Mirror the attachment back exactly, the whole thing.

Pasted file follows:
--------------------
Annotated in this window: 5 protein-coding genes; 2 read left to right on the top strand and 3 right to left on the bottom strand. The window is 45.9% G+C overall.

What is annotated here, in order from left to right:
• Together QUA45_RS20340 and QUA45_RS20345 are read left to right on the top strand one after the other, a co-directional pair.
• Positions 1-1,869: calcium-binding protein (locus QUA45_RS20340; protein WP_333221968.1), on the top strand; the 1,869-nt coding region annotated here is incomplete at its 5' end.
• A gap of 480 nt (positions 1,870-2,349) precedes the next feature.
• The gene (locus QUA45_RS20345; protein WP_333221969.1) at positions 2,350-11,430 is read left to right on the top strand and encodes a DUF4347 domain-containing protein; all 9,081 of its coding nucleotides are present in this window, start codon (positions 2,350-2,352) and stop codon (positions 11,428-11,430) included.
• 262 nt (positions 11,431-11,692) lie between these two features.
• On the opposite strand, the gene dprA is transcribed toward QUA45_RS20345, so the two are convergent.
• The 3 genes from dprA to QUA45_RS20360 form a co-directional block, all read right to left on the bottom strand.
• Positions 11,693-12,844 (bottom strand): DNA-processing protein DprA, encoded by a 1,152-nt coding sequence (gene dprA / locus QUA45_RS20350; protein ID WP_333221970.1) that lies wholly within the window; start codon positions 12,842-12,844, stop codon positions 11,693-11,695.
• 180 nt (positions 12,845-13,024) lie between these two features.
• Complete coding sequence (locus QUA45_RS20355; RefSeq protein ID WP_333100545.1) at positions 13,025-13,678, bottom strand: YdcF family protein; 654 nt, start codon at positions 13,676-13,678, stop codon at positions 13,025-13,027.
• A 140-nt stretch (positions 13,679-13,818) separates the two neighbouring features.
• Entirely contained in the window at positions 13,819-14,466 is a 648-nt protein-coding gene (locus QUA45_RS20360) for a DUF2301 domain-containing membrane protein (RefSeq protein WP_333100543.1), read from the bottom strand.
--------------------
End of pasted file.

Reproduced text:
Annotated in this window: 5 protein-coding genes; 2 read left to right on the top strand and 3 right to left on the bottom strand. The window is 45.9% G+C overall.

What is annotated here, in order from left to right:
• Together QUA45_RS20340 and QUA45_RS20345 are read left to right on the top strand one after the other, a co-directional pair.
• Positions 1-1,869: calcium-binding protein (locus QUA45_RS20340; protein WP_333221968.1), on the top strand; the 1,869-nt coding region annotated here is incomplete at its 5' end.
• A gap of 480 nt (positions 1,870-2,349) precedes the next feature.
• The gene (locus QUA45_RS20345; protein WP_333221969.1) at positions 2,350-11,430 is read left to right on the top strand and encodes a DUF4347 domain-containing protein; all 9,081 of its coding nucleotides are present in this window, start codon (positions 2,350-2,352) and stop codon (positions 11,428-11,430) included.
• 262 nt (positions 11,431-11,692) lie between these two features.
• On the opposite strand, the gene dprA is transcribed toward QUA45_RS20345, so the two are convergent.
• The 3 genes from dprA to QUA45_RS20360 form a co-directional block, all read right to left on the bottom strand.
• Positions 11,693-12,844 (bottom strand): DNA-processing protein DprA, encoded by a 1,152-nt coding sequence (gene dprA / locus QUA45_RS20350; protein ID WP_333221970.1) that lies wholly within the window; start codon positions 12,842-12,844, stop codon positions 11,693-11,695.
• 180 nt (positions 12,845-13,024) lie between these two features.
• Complete coding sequence (locus QUA45_RS20355; RefSeq protein ID WP_333100545.1) at positions 13,025-13,678, bottom strand: YdcF family protein; 654 nt, start codon at positions 13,676-13,678, stop codon at positions 13,025-13,027.
• A 140-nt stretch (positions 13,679-13,818) separates the two neighbouring features.
• Entirely contained in the window at positions 13,819-14,466 is a 648-nt protein-coding gene (locus QUA45_RS20360) for a DUF2301 domain-containing membrane protein (RefSeq protein WP_333100543.1), read from the bottom strand.